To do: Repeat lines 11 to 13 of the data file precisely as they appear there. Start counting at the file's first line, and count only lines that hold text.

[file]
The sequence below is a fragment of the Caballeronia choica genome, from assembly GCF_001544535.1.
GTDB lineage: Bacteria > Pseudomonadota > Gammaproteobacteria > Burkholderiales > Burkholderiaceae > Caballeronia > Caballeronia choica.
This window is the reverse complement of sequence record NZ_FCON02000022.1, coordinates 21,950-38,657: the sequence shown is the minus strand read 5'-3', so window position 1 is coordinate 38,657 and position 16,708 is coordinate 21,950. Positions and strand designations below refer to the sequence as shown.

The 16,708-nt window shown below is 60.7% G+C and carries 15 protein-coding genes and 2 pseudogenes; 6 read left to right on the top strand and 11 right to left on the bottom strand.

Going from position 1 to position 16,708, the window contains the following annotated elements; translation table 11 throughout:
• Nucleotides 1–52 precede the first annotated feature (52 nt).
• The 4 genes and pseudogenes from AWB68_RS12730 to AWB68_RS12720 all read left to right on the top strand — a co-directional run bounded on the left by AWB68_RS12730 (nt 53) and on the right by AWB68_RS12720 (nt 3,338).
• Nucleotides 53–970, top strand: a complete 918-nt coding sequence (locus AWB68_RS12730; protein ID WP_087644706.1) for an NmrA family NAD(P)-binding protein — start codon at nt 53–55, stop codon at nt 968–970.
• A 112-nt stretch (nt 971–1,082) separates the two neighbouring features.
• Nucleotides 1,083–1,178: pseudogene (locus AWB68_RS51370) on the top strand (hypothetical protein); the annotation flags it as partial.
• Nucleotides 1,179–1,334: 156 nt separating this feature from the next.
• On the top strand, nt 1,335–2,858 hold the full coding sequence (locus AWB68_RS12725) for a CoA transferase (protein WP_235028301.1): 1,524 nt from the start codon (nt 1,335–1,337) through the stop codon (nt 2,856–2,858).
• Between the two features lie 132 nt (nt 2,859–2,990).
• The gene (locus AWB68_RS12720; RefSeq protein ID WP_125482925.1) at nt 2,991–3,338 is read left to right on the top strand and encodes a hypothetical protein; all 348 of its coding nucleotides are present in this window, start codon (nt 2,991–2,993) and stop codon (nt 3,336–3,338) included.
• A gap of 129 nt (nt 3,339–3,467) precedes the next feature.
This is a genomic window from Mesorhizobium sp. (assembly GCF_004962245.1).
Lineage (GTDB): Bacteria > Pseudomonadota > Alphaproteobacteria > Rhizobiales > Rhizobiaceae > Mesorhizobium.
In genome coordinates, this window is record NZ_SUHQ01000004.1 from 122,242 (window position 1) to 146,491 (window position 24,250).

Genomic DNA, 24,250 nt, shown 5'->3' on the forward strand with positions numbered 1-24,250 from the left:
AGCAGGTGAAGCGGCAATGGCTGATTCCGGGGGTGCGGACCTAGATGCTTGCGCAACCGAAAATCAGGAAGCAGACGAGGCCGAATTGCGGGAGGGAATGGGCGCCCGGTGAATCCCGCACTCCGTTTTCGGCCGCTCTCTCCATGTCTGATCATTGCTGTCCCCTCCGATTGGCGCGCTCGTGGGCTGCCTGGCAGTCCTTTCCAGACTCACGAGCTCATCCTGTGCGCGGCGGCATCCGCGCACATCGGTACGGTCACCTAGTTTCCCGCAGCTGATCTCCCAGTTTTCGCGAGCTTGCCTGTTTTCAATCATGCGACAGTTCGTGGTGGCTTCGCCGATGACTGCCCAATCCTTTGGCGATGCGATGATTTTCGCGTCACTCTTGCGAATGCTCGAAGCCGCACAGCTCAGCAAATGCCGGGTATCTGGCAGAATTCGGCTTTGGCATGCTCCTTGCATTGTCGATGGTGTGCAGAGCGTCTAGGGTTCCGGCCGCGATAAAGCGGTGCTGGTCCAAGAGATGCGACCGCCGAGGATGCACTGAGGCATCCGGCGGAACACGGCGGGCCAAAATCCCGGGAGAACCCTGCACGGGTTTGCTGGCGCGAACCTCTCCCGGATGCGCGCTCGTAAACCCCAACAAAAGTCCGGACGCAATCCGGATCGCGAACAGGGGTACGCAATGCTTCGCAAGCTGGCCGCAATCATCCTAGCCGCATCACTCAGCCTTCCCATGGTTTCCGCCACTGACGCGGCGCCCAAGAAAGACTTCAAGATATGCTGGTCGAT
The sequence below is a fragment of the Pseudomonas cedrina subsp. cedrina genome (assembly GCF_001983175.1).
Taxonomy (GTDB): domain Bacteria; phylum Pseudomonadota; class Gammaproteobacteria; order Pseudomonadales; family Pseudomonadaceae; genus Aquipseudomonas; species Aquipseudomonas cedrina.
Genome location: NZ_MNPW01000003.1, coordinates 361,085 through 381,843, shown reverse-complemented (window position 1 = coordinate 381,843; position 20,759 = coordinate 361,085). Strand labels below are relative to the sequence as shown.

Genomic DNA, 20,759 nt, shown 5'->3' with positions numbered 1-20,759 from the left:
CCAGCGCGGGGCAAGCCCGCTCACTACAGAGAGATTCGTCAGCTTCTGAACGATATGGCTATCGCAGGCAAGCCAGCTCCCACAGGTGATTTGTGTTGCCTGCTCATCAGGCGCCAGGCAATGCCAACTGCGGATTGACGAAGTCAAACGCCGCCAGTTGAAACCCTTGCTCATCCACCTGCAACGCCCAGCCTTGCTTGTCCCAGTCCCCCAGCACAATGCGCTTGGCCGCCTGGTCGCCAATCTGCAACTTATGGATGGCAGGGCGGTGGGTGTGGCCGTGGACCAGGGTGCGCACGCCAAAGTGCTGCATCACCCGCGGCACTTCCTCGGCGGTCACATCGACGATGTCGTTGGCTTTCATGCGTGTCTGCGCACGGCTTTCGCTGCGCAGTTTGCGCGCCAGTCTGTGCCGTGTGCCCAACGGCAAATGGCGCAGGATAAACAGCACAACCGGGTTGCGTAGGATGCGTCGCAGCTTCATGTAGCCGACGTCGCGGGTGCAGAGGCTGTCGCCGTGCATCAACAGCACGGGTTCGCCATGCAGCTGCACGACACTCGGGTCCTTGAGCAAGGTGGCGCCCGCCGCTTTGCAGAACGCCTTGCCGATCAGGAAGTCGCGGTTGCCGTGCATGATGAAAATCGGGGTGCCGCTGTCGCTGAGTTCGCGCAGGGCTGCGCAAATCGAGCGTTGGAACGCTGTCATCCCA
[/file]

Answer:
• Nucleotides 1,179–1,334: 156 nt separating this feature from the next.
• On the top strand, nt 1,335–2,858 hold the full coding sequence (locus AWB68_RS12725) for a CoA transferase (protein WP_235028301.1): 1,524 nt from the start codon (nt 1,335–1,337) through the stop codon (nt 2,856–2,858).
• Between the two features lie 132 nt (nt 2,859–2,990).